- Being witty always helps, so try. If you have several options and can’t decide, conduct a poll among friends to get feedback.
- Target keywords. Think of the words that people may use to look for the stuff that you will be blogging about. It is common search engine knowledge that it helps to get you higher on search results when those words are part of your domain name.
- Settle, only as the last resort. That, my friend, is a general advice for life… Seriously though, trust me when I say switching domain names is a nightmare for any newbie-techie-wannabe. So, explore your options very well before throwing the towel in and going for any of the suggestions you get when the domain you want isn’t available.
- Check that spelling! This seems obvious but better safe than sorry – before checking out, read the domain several times over to make sure you’d not misspelled it. Sure, there’s Tumblr and Flickr and Xero and stuff, but I’m sure Lala Dimaculangan wouldn’t want to accidentally register an eponymous blog as www.laladinaculangan.com; you get me
- Oh, and before you buy, check out hosting FIRST. Please read below…
You need a web host to store the files that make up your website – images, your posts, the lines of computer code that make your blog do what it does – all that stuff. These files should be in a storage location (a disk, if you will) that’s accessible via the Internet 24 hours a day / 7 days a week. These hosting companies own big storage media and you pay to rent a little space for your stuff, you know, they host your content.
Strictly speaking, with ample technical know-how, it is possible to not have to pay for this. However, awesome advances in technology have allowed many companies to provide hosting at very reasonable costs.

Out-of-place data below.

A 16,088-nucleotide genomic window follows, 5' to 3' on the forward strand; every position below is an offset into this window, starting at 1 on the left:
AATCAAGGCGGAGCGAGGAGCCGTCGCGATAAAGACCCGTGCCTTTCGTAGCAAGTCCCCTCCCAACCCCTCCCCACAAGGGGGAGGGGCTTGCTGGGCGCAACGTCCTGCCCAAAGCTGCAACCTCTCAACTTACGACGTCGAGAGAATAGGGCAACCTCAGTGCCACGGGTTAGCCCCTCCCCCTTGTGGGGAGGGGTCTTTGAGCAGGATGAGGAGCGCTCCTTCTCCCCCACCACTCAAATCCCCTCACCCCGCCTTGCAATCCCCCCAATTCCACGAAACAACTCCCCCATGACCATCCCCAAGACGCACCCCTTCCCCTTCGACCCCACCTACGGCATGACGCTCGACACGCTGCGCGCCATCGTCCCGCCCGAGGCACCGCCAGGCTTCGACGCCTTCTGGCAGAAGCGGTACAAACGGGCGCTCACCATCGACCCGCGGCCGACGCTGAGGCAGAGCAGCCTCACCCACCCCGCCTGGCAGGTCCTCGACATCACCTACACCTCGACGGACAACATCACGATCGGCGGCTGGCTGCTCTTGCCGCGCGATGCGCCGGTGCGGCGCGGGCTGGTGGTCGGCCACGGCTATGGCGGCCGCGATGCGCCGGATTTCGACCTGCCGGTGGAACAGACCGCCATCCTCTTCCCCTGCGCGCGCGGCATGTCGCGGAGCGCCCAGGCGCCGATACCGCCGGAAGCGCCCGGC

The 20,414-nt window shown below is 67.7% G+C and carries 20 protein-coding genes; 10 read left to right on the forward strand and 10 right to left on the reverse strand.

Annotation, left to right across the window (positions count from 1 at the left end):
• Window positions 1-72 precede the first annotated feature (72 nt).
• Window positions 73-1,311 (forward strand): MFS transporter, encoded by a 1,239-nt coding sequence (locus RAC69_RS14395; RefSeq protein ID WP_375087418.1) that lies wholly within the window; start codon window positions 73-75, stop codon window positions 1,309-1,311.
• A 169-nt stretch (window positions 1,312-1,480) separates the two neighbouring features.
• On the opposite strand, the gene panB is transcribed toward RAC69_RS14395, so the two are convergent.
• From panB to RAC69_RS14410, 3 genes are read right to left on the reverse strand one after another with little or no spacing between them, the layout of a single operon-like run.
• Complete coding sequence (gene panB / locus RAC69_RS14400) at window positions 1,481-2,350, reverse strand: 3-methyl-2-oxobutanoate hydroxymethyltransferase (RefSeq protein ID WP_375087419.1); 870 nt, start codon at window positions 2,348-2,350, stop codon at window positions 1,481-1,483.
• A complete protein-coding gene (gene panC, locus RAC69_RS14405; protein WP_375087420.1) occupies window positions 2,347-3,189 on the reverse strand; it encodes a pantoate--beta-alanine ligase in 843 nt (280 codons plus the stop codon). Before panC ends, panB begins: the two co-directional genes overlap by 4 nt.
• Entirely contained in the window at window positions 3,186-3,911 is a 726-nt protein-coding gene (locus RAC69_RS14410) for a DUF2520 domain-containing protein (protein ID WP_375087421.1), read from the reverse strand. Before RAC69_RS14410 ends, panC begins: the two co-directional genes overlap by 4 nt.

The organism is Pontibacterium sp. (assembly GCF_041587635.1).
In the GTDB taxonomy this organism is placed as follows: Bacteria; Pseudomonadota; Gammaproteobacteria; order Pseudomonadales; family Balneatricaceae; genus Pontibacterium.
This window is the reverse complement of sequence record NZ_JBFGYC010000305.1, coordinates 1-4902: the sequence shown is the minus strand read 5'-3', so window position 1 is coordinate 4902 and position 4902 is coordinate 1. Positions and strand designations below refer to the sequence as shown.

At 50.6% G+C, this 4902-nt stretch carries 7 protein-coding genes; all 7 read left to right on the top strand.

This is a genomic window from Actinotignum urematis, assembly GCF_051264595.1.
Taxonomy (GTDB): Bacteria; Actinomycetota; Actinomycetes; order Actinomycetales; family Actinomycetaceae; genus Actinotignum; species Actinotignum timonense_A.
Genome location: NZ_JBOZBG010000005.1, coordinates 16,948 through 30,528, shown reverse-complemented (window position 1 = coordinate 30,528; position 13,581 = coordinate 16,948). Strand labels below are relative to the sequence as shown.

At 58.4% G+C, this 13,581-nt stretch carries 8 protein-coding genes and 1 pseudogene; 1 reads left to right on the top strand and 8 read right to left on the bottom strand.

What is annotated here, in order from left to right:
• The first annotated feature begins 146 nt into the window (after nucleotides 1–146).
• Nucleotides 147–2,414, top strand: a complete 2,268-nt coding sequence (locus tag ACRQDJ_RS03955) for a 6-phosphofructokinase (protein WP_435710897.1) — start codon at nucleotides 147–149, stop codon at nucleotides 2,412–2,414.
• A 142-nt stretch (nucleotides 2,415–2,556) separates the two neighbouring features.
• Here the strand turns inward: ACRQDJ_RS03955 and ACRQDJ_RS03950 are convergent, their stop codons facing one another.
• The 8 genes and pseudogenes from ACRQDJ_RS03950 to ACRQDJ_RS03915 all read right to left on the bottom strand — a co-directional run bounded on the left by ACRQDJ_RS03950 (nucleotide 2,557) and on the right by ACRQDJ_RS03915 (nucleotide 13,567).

- For as low as Php 200/month (USD 4.95), you can save yourself the technical hassle of keeping your website running 24/7!
Think of a hosting company as a 24-hour convenience store, and your blog as a space on their magazine stand. You pay them a fee to keep your content accessible to anybody who might be looking for it.
Heard of this “cloud” thing? Think of it as a network of convenience stores where you simply dump your magazine copies at the head branch and they take care of sending it to their other branches so that your content is available to your consumer at the location nearest them.
TIPS ON BUYING HOSTING:
- Check out hosting before buying a domain. I’ve deliberately listed hosting first on the buying list because previous experience had me wishing I’d bought hosting BEFORE buying a domain. This is because getting hosting with one company and domains with another would need you to be logging in to two separate accounts to manage your site. Most hosting services are also registrants, and they usually have you start the hosting setup process by searching for your desired website address, so I strongly recommend you shop around for a hosting service first.
- That said, always check on promotions before buying. Depending on available promos, it might turn out to be better value for money if you get your hosting and domains with different companies. I’ve chosen to go down this route myself, buying most domains from GoDaddy but hosting my sites on BlueHost. It’s admittedly inconvenient (hence the previous tip), but I’ve found ways to manage. Do your homework and don’t be lazy on the Math. Unless you have a deep pocket.. which I’m sure you want to keep deep, so yeah, do your Math.
- Caution on promos: Check the regular prices AFTER the promotional rate is over. Promo rates are intentionally made to sound and feel like the greatest deal you’d ever seen in your entire awesome life, but keep in mind that promo rates ALWAYS revert to a regular rate after a certain amount of time. For example, a promo rate may be to get hosting for USD 2.95/month for the first year, but succeeding years are at USD 9.95! Read the fine print as it may be better to go with a company that isn’t running a promotion but gets you to start at their regular rate of USD 5.95. Always think long term.
So I hope that little primer helped. Now, I’ll leave you to shop around. Tomorrow, I’ll write on the actual setup steps.